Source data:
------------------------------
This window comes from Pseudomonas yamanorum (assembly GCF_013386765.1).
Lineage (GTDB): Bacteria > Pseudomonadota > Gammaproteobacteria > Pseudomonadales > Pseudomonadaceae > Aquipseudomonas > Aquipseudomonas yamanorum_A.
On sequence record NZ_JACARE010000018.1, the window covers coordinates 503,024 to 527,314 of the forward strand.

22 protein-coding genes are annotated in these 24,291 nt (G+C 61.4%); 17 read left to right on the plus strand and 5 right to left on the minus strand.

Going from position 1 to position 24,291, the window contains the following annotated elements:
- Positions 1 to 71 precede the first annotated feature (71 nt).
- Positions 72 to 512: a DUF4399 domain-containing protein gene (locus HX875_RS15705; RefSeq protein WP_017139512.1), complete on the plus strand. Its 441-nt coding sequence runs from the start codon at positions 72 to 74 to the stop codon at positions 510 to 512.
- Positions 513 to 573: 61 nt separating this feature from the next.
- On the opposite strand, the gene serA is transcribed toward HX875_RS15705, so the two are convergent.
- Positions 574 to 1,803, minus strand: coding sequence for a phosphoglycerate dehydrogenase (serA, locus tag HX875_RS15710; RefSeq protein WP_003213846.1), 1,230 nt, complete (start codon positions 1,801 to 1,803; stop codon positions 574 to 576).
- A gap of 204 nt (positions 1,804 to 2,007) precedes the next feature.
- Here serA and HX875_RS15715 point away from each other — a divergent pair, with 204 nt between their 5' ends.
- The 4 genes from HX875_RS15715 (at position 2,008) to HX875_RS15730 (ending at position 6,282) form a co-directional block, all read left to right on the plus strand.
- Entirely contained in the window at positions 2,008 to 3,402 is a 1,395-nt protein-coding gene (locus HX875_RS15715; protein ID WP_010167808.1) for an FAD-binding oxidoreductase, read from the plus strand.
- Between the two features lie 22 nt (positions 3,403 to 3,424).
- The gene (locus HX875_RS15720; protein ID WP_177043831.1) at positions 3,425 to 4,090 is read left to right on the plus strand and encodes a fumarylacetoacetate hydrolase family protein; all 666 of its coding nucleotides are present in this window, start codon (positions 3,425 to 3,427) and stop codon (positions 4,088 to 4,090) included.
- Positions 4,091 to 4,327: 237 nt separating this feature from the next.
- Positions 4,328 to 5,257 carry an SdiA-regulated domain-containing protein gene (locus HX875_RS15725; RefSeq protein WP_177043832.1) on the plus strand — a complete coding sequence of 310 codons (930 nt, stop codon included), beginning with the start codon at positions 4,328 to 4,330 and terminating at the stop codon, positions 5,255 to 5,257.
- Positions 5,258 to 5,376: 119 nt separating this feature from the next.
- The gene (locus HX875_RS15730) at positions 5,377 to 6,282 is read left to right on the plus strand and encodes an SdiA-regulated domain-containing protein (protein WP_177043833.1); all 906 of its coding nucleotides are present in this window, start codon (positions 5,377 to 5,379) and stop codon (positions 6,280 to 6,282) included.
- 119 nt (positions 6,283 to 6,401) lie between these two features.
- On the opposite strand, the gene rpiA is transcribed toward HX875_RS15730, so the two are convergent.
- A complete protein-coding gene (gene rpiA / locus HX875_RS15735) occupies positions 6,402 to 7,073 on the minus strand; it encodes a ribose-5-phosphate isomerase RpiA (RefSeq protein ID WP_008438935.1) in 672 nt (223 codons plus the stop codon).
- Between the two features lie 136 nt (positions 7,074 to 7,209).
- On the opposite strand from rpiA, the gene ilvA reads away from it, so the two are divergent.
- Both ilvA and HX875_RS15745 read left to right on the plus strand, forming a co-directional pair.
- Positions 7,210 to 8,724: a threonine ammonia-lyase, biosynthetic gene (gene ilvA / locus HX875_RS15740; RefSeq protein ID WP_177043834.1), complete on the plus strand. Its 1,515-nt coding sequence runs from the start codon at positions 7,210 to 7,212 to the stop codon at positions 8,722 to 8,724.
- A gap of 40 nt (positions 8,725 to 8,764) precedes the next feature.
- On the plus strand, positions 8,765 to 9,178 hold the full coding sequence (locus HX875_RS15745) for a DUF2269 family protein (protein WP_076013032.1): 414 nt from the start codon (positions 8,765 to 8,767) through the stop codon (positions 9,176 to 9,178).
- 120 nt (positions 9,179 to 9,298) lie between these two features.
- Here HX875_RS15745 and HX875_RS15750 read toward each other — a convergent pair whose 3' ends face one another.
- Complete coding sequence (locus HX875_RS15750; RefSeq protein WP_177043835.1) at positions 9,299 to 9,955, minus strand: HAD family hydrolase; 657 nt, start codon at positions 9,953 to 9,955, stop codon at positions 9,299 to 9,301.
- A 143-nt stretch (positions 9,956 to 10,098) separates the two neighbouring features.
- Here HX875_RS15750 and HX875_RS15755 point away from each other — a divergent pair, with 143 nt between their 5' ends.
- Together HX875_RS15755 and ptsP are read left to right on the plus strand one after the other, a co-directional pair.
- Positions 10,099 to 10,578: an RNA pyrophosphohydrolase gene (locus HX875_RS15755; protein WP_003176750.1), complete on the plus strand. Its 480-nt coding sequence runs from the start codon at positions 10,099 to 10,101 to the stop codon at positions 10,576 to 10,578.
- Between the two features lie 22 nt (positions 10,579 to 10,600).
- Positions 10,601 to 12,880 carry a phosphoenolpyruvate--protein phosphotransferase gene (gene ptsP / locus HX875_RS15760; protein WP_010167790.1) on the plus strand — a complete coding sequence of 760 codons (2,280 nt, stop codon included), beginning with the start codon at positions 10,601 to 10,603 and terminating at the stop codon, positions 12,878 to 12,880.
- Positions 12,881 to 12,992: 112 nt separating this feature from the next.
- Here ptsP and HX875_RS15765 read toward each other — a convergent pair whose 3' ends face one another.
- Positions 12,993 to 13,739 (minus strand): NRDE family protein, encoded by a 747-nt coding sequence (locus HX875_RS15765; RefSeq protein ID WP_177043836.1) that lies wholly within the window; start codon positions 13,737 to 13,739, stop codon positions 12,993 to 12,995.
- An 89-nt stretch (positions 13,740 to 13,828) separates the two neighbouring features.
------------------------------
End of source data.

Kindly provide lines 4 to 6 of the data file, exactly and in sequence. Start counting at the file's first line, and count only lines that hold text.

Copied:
22 protein-coding genes are annotated in these 24,291 nt (G+C 61.4%); 17 read left to right on the plus strand and 5 right to left on the minus strand.

Going from position 1 to position 24,291, the window contains the following annotated elements:
- Positions 1 to 71 precede the first annotated feature (71 nt).